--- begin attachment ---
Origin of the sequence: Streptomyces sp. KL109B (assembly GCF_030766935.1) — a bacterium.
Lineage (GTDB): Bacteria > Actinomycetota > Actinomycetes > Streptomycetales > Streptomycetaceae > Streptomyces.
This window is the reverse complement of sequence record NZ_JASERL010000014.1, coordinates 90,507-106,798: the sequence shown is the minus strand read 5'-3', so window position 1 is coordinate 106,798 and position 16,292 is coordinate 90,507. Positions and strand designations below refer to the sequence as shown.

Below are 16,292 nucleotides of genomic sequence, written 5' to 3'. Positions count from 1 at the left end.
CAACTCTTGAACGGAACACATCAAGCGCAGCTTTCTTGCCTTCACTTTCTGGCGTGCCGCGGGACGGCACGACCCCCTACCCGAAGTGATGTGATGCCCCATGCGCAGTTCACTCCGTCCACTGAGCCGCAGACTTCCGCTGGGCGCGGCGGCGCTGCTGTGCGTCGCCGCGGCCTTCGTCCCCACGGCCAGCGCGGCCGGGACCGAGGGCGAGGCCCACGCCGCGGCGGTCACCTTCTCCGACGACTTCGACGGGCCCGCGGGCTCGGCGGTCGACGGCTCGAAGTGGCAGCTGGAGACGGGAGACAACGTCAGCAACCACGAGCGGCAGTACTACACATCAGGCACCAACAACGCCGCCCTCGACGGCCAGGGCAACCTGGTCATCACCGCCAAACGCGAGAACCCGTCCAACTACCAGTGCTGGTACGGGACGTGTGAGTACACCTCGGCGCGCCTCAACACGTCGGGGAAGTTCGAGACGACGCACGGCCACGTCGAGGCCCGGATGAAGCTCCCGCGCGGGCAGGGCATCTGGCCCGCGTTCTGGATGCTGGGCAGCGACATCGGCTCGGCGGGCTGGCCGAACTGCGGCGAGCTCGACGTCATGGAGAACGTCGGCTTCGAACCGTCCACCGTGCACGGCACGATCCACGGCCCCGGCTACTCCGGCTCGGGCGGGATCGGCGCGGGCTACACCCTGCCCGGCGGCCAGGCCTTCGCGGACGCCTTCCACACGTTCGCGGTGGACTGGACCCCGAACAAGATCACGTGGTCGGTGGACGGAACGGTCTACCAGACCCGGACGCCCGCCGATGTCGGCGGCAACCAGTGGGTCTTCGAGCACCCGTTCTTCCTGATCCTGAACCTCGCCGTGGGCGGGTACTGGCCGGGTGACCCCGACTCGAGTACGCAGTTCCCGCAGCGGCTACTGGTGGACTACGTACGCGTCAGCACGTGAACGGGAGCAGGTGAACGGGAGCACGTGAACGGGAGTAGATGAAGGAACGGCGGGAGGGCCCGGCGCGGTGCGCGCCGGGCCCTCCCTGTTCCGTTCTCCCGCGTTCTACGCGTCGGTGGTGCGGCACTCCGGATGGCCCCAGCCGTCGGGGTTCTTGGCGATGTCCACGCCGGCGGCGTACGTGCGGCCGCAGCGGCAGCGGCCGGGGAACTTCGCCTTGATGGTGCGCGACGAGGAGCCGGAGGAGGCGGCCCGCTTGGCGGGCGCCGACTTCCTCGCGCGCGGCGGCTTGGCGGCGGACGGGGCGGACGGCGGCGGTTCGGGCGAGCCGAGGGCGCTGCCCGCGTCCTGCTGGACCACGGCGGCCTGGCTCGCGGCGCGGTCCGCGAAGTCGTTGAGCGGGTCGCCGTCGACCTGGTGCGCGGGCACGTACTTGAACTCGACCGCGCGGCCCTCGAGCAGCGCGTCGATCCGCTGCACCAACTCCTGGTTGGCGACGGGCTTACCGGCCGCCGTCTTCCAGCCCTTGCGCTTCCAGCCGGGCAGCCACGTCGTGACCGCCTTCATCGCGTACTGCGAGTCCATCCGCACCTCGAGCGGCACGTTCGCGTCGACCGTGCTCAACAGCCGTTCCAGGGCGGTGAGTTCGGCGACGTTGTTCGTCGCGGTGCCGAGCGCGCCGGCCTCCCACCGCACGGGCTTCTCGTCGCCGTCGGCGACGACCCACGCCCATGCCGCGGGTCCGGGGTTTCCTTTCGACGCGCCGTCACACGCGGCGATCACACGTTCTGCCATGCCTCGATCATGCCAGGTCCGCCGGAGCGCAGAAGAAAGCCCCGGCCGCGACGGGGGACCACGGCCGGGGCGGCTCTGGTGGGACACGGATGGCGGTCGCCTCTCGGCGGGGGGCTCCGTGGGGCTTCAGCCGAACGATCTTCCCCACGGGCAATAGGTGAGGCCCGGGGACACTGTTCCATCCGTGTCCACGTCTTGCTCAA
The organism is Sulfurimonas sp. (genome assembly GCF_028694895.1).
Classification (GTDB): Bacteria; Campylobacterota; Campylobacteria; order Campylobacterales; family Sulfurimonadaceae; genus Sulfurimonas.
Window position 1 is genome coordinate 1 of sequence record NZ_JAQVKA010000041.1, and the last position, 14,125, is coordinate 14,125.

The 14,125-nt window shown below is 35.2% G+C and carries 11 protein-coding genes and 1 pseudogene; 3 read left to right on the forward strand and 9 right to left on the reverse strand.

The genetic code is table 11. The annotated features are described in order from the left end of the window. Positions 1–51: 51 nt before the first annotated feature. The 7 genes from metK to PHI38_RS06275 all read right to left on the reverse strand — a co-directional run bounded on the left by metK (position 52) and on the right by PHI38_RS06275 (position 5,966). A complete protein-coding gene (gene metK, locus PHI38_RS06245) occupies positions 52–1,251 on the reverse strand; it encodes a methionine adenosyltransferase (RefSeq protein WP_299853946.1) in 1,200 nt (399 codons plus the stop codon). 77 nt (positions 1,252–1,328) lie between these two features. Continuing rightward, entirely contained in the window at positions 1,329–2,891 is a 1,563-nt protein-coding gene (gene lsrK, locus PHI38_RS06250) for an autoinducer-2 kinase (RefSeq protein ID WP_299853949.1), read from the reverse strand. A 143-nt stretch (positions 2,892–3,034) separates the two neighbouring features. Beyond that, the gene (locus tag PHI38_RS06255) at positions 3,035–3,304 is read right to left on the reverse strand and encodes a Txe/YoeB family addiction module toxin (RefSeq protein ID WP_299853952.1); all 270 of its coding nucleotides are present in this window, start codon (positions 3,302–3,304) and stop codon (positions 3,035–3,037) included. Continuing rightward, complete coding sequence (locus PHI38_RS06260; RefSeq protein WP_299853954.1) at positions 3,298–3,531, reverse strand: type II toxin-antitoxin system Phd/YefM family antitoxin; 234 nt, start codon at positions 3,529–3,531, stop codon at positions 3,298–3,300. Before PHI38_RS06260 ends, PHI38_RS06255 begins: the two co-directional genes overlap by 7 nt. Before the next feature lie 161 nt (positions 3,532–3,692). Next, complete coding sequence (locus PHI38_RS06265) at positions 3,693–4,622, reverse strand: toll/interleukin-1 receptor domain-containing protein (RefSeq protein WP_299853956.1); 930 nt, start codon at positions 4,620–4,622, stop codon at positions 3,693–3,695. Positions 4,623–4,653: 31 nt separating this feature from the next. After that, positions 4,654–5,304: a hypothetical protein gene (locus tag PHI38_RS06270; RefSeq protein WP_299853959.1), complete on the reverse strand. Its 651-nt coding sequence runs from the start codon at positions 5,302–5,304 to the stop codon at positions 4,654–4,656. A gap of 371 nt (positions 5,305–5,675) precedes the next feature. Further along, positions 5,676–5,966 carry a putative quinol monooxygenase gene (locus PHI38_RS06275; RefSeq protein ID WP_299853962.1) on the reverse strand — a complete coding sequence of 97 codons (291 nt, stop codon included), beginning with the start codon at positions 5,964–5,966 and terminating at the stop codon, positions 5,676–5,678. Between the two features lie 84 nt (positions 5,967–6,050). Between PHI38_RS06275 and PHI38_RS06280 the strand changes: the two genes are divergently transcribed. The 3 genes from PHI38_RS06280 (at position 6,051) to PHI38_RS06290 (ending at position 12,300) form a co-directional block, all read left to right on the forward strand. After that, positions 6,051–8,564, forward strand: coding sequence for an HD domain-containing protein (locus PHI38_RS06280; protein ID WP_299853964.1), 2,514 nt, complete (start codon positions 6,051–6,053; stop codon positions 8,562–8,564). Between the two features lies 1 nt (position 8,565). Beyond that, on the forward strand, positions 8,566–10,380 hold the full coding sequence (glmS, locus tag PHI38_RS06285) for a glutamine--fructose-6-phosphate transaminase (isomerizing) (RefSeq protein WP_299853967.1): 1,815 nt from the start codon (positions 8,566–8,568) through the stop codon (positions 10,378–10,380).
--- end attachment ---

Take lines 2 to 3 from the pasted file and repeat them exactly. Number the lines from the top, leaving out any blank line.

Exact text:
Lineage (GTDB): Bacteria > Actinomycetota > Actinomycetes > Streptomycetales > Streptomycetaceae > Streptomyces.
This window is the reverse complement of sequence record NZ_JASERL010000014.1, coordinates 90,507-106,798: the sequence shown is the minus strand read 5'-3', so window position 1 is coordinate 106,798 and position 16,292 is coordinate 90,507. Positions and strand designations below refer to the sequence as shown.